Maybe you don’t want to depend on food stamps to feed your family.
Maybe the federal government can convince you otherwise.
For seven years, the U.S. Department of Agriculture has been using food stamp funds to run a recruitment program that attempts to convince more American to sign up for the welfare program.
The so-called “SNAP Outreach Plans” (SNAP stands for Supplemental Nutrition Assistance Program, the technical name for the food stamp program) have included taxpayer-funded advertising on radio and television, bingo games intended to lure seniors into signing up for the program and even “food stamp parties” organized by state level SNAP officials.
The efforts have apparently paid off, as the number of Americans signed up for food stamps has skyrocketed in recent years.
In 2000, 17 million Americans were getting food stamps. Last year the number rose to 46 million, down a tick from the peak of 47 million in 2012.
That’s not to say that food stamps are a part of the nanny state, though some might feel that way. Providing food to those who are truly needy is a sensible part of a basic government safety net.
But recruiting people into that program – persuading Americans to accept welfare that they may not want, or need – that’s a Nanny State policy by any definition of the term.
A few years back, the Washington Post took a look at those recruiting efforts. Alabama hands out fliers that read: “Be a patriot. Bring your food stamp money home,” the paper reported.
The piece centered on Dillie Nerios, a USDA food stamp recruiter in Florida.
“Help is available,” she tells hundreds of seniors each week, the Post wrote. “You deserve it. So, yes or no?”
It’s subtle, but the language being used there is straight out of the Nanny State playbook. “Bring your money home.” “You deserve it.” You’re paying for those government benefits that others are receiving, so why not get a piece of the action for yourself. It’s a message that appeals simultaneously to the altruistic and selfish parts of human nature, without causing the two to contradict each other.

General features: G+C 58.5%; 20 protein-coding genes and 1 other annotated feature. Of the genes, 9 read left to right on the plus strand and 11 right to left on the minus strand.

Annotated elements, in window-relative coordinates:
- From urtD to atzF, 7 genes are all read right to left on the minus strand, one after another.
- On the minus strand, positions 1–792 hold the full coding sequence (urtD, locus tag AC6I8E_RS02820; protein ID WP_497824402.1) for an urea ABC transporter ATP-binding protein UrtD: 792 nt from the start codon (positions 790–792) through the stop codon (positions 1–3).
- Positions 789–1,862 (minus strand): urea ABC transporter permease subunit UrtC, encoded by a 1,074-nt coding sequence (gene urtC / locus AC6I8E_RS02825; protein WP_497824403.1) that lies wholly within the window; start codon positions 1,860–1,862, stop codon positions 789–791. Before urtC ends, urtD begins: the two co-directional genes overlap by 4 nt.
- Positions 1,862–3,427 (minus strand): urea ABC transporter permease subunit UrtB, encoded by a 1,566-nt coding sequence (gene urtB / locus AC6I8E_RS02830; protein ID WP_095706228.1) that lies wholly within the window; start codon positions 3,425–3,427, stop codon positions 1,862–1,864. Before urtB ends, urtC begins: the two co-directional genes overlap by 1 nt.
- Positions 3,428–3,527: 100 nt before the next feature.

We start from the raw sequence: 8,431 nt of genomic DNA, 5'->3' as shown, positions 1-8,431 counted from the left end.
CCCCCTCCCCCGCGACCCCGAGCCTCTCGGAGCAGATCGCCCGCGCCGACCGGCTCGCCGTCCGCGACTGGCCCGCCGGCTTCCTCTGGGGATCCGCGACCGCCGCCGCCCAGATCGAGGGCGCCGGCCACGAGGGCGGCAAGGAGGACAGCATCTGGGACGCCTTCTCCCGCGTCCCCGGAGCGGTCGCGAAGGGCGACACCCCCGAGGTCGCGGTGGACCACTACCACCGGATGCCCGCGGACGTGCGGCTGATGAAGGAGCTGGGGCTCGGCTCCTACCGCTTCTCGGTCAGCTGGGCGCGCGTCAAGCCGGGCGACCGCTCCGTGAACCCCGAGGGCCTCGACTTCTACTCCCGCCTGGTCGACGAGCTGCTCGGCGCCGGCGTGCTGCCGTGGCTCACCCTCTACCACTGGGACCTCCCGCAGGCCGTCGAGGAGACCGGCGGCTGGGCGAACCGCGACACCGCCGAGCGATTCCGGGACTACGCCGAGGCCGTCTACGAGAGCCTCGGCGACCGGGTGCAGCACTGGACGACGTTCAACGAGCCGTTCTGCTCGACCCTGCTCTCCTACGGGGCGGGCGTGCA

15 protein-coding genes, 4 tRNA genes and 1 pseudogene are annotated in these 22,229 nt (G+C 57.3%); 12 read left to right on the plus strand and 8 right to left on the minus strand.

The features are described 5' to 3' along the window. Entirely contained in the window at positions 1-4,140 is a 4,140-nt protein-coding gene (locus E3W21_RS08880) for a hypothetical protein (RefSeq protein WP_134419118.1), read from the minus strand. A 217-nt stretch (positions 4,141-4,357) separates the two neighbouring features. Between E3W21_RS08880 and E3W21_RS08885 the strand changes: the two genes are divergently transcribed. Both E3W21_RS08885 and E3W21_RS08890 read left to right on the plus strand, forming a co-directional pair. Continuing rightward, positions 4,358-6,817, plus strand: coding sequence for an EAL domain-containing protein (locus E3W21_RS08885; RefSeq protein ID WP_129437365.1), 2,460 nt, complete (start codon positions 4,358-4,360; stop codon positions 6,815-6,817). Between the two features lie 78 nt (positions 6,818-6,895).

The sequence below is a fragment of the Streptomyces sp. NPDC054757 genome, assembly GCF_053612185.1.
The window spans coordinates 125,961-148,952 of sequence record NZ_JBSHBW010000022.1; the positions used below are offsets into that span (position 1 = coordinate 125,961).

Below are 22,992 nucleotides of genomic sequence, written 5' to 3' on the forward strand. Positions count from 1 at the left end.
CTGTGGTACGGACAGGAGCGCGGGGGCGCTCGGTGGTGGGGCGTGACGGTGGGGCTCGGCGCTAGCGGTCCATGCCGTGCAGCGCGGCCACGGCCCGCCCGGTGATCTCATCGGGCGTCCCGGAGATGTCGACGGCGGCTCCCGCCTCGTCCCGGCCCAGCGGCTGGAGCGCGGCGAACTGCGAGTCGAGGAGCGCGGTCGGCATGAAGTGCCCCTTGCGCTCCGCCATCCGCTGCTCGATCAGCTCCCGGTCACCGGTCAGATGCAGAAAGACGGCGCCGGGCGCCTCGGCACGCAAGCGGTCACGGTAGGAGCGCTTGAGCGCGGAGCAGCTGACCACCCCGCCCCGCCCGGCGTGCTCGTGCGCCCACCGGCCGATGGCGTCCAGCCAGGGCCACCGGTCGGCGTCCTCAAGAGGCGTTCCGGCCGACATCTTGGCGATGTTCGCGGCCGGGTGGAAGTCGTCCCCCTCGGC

And don’t blame President Barack Obama – or at least don’t blame only Obama. The USDA started running radio ads encouraging Americans to sign up for food stamps back in 2004. During the George W. Bush administration, food stamp enrollment climbed by 63 percent, a good portion of that total coming before the Great Recession.
But this is one nanny state problem that might be getting a solution.
A proposed new rule would prevent the USDA from using those recruiting tools to persuade Americans to sign up for SNAP.
“Persuasive practices constitute coercing or pressuring an individual to apply, or providing incentives to fill out an application,” the rule says. That means no more food stamp bingo nights, no more high-pressure advertising on radio and TV.
The new rule is the result of the 2014 farm bill, which instructed the USDA to change its policy and stop government agents from coercing people into joining the food stamp brigade. It may not do much to reduce the number of people on the rolls, but it will at least do away with the disturbing paternalistic sign-up efforts.
The lesson in all this: Government should measure the success of its welfare programs by how many people are lifted out of poverty.
A nanny state measures success by how many people it can get enrolled into government programs, outcomes be damned.
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